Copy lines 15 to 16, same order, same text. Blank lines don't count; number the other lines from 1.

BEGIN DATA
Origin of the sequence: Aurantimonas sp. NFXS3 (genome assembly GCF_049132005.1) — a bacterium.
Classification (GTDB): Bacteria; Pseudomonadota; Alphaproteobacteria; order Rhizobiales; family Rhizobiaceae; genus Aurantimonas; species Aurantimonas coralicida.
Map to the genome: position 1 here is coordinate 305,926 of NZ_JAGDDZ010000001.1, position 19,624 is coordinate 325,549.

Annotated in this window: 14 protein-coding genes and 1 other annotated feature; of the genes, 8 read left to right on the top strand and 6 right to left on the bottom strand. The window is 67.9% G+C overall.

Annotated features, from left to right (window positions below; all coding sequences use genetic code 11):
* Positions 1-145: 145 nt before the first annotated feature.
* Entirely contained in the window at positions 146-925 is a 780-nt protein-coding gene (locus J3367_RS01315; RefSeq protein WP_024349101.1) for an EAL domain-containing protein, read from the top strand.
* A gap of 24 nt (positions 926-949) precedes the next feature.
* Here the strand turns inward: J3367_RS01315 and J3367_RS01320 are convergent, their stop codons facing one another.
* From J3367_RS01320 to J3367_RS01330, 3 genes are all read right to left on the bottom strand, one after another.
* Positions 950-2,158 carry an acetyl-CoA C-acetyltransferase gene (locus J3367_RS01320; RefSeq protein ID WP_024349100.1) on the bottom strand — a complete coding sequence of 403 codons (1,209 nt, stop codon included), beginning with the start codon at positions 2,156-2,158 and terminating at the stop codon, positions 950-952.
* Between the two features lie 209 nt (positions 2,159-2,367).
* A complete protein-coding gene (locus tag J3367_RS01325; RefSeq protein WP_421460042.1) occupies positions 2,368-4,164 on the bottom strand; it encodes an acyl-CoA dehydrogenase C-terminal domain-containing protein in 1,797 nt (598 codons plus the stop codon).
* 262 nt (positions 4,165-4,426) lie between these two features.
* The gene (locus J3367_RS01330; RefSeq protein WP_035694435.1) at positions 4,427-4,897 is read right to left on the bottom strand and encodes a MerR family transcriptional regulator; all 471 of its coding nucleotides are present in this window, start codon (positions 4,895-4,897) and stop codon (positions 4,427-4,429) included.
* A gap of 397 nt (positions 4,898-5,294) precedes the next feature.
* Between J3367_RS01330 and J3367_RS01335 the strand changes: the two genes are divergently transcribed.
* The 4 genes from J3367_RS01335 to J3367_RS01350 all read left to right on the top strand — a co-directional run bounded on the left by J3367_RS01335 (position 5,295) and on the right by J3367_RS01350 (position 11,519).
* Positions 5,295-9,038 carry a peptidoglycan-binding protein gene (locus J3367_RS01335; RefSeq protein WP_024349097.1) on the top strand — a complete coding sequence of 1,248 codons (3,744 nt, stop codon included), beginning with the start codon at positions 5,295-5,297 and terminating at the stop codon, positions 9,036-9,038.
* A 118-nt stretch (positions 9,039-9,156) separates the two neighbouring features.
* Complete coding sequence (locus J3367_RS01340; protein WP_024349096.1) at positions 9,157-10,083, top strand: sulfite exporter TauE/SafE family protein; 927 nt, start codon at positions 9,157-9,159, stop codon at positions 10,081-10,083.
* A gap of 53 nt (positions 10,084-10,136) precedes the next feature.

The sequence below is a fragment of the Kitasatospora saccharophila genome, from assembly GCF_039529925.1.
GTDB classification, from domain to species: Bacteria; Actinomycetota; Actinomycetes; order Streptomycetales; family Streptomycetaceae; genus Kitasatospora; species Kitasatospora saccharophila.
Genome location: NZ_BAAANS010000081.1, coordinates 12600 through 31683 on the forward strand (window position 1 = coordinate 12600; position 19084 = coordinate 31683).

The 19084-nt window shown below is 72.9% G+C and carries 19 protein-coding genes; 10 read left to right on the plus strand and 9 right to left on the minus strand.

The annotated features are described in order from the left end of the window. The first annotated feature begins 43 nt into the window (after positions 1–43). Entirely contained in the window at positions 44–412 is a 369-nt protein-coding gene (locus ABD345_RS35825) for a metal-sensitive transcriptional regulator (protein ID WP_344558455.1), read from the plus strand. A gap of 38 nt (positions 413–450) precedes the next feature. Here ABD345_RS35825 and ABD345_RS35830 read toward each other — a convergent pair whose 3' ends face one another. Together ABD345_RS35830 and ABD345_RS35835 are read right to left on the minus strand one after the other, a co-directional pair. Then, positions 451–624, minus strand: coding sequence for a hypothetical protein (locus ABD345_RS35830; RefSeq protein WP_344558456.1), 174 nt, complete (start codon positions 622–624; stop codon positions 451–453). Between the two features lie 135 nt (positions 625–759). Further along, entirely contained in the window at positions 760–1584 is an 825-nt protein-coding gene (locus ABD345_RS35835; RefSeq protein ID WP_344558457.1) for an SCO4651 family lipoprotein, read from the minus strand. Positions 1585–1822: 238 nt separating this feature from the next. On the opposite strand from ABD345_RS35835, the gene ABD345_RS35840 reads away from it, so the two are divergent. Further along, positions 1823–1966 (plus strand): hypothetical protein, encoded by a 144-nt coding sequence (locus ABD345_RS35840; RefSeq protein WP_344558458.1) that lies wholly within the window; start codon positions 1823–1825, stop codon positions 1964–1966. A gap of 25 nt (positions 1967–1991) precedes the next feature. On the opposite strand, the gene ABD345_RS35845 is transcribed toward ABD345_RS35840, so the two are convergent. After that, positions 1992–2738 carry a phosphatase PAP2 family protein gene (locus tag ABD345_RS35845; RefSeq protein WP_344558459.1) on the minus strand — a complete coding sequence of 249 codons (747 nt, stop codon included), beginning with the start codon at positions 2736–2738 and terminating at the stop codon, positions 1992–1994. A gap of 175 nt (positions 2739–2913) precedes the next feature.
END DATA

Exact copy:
* The gene (locus J3367_RS01330; RefSeq protein WP_035694435.1) at positions 4,427-4,897 is read right to left on the bottom strand and encodes a MerR family transcriptional regulator; all 471 of its coding nucleotides are present in this window, start codon (positions 4,895-4,897) and stop codon (positions 4,427-4,429) included.
* A gap of 397 nt (positions 4,898-5,294) precedes the next feature.